School census as of Setember 14 is as follows:
Bielfield - 364
Farm Hill - 372
Laurence - 377
Macdonough - 251
Snow - 352
Spencer - 342
Wesley - 312
Thursday, September 23, 2010
Goals of the SRO program
- Reduce juvenile delinquency through close personal contact with students on a daily basis.
- Bridge the gap between police officers and young people and increase positive attitudes toward law enforcement.
- Teach the value of our legal system.
- Promote respect for people and property.
- Reduce juvenile crime by helping students formulate an awareness of the rules, authority and justice.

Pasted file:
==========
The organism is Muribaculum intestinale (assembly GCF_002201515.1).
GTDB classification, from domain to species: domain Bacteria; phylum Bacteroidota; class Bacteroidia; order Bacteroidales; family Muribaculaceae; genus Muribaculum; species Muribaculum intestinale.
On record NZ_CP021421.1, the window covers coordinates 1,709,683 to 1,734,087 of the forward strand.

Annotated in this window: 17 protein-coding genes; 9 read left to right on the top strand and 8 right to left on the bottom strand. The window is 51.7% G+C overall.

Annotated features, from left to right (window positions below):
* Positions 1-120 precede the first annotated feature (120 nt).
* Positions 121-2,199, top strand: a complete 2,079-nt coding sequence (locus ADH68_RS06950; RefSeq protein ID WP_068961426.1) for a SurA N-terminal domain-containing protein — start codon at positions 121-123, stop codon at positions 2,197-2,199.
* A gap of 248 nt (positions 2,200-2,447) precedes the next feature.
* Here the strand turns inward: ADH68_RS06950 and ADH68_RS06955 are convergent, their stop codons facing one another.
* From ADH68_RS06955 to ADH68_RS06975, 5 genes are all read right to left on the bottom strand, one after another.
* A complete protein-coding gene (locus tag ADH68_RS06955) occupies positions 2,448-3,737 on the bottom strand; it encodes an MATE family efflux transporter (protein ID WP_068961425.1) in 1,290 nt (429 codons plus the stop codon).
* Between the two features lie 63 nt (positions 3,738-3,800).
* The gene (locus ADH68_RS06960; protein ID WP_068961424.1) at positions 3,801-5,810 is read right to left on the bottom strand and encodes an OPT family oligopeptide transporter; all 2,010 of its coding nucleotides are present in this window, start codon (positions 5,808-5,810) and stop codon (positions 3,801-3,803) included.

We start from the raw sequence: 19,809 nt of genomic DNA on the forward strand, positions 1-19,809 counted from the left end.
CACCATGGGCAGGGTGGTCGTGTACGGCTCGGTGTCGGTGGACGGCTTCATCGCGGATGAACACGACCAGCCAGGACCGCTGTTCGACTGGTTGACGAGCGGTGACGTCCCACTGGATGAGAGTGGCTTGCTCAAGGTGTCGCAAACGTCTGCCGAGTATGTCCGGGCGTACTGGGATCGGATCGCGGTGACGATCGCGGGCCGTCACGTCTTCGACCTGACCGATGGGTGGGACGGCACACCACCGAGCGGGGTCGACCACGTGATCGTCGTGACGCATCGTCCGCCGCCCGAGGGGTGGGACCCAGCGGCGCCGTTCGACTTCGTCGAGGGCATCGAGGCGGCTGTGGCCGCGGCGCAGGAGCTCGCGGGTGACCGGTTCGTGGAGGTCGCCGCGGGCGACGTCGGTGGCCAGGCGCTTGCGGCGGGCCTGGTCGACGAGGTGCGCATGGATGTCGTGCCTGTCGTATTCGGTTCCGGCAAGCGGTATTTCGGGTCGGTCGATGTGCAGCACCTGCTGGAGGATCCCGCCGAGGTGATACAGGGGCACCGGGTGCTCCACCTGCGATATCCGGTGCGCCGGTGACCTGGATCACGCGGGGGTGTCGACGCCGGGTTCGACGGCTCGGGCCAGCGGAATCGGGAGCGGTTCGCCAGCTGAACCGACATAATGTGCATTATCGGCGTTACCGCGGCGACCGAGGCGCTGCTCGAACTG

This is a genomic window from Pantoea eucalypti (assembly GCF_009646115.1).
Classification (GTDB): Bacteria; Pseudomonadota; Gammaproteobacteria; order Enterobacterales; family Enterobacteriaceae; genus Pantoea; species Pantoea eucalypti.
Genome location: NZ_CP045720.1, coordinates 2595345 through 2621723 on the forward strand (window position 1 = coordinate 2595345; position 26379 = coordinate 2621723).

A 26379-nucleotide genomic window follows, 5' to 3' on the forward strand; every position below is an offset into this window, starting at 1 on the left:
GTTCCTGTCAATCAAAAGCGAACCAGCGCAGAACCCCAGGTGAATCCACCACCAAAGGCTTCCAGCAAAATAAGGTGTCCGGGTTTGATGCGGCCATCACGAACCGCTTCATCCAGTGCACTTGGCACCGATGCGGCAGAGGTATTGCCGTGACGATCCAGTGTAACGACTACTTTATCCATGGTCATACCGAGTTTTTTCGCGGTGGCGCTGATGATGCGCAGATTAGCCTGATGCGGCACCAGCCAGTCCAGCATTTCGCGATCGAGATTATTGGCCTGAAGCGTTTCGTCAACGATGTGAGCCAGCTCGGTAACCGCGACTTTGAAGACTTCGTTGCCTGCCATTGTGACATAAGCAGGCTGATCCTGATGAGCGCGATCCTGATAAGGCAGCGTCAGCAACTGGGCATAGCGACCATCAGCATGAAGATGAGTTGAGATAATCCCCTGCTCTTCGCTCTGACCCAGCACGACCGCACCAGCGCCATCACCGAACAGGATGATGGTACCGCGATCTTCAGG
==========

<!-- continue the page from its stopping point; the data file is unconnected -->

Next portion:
- Take a personal interest in students and their activities.
- Allow students access to the legal system.
- Provide students a realistic picture of laws and the legal system.
- Educate students how to avoid becoming a victim through self-awareness and crime prevention.
- Work in concert with the Youth Service Bureau, DARE, and other school community-related organizations.